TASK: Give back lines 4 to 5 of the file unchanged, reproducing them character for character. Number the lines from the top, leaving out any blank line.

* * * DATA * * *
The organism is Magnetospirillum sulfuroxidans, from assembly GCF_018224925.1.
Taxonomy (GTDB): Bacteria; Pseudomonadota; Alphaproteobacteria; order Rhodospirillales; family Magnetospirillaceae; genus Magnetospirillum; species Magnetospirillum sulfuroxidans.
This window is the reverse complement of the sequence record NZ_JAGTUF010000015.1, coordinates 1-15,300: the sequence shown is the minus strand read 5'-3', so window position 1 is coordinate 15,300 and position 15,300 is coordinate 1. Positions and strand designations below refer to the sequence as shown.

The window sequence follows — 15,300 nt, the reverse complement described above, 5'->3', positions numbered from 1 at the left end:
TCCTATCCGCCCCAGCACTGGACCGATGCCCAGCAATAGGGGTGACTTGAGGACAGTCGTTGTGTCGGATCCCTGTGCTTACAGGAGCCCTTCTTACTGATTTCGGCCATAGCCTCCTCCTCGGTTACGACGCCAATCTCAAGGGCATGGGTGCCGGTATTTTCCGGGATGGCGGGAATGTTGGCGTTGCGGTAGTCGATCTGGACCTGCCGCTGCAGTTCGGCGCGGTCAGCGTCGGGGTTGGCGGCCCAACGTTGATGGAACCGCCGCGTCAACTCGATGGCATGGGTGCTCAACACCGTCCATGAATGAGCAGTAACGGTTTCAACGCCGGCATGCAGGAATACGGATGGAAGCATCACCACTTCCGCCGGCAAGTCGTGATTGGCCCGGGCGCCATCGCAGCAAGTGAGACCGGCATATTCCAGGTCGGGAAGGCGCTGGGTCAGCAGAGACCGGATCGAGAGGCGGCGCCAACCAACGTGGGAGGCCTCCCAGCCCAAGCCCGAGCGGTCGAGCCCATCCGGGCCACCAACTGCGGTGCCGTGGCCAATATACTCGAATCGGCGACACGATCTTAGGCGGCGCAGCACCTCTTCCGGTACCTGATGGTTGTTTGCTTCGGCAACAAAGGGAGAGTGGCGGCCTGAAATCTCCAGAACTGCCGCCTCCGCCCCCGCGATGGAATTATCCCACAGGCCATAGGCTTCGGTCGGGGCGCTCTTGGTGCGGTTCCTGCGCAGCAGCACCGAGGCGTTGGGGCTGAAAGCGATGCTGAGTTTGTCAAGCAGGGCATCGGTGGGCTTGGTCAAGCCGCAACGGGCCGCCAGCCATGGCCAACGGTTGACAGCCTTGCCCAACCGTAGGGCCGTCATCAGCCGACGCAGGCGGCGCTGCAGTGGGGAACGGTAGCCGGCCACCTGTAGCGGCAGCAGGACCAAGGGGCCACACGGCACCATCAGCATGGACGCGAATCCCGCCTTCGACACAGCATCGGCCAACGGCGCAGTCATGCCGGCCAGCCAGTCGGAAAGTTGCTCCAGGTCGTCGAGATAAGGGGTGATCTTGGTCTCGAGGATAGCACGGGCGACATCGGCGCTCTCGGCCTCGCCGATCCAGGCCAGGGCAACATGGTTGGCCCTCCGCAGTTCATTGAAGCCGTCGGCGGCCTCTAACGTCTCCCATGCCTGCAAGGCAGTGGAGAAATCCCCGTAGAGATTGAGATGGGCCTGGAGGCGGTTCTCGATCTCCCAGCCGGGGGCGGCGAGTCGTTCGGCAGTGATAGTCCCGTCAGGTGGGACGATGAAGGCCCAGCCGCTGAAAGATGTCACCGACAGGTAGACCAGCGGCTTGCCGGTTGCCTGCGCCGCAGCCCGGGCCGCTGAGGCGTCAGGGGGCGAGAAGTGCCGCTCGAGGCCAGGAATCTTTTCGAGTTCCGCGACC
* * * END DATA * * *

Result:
The window sequence follows — 15,300 nt, the reverse complement described above, 5'->3', positions numbered from 1 at the left end:
TCCTATCCGCCCCAGCACTGGACCGATGCCCAGCAATAGGGGTGACTTGAGGACAGTCGTTGTGTCGGATCCCTGTGCTTACAGGAGCCCTTCTTACTGATTTCGGCCATAGCCTCCTCCTCGGTTACGACGCCAATCTCAAGGGCATGGGTGCCGGTATTTTCCGGGATGGCGGGAATGTTGGCGTTGCGGTAGTCGATCTGGACCTGCCGCTGCAGTTCGGCGCGGTCAGCGTCGGGGTTGGCGGCCCAACGTTGATGGAACCGCCGCGTCAACTCGATGGCATGGGTGCTCAACACCGTCCATGAATGAGCAGTAACGGTTTCAACGCCGGCATGCAGGAATACGGATGGAAGCATCACCACTTCCGCCGGCAAGTCGTGATTGGCCCGGGCGCCATCGCAGCAAGTGAGACCGGCATATTCCAGGTCGGGAAGGCGCTGGGTCAGCAGAGACCGGATCGAGAGGCGGCGCCAACCAACGTGGGAGGCCTCCCAGCCCAAGCCCGAGCGGTCGAGCCCATCCGGGCCACCAACTGCGGTGCCGTGGCCAATATACTCGAATCGGCGACACGATCTTAGGCGGCGCAGCACCTCTTCCGGTACCTGATGGTTGTTTGCTTCGGCAACAAAGGGAGAGTGGCGGCCTGAAATCTCCAGAACTGCCGCCTCCGCCCCCGCGATGGAATTATCCCACAGGCCATAGGCTTCGGTCGGGGCGCTCTTGGTGCGGTTCCTGCGCAGCAGCACCGAGGCGTTGGGGCTGAAAGCGATGCTGAGTTTGTCAAGCAGGGCATCGGTGGGCTTGGTCAAGCCGCAACGGGCCGCCAGCCATGGCCAACGGTTGACAGCCTTGCCCAACCGTAGGGCCGTCATCAGCCGACGCAGGCGGCGCTGCAGTGGGGAACGGTAGCCGGCCACCTGTAGCGGCAGCAGGACCAAGGGGCCACACGGCACCATCAGCATGGACGCGAATCCCGCCTTCGACACAGCATCGGCCAACGGCGCAGTCATGCCGGCCAGCCAGTCGGAAAGTTGCTCCAGGTCGTCGAGATAAGGGGTGATCTTGGTCTCGAGGATAGCACGGGCGACATCGGCGCTCTCGGCCTCGCCGATCCAGGCCAGGGCAACATGGTTGGCCCTCCGCAGTTCATTGAAGCCGTCGGCGGCCTCTAACGTCTCCCATGCCTGCAAGGCAGTGGAGAAATCCCCGTAGAGATTGAGATGGGCCTGGAGGCGGTTCTCGATCTCCCAGCCGGGGGCGGCGAGTCGTTCGGCAGTGATAGTCCCGTCAGGTGGGACGATGAAGGCCCAGCCGCTGAAAGATGTCACCGACAGGTAGACCAGCGGCTTGCCGGTTGCCTGCGCCGCAGCCCGGGCCGCTGAGGCGTCAGGGGGCGAGAAGTGCCGCTCGAGGCCAGGAATCTTTTCGAGTTCCGCGACC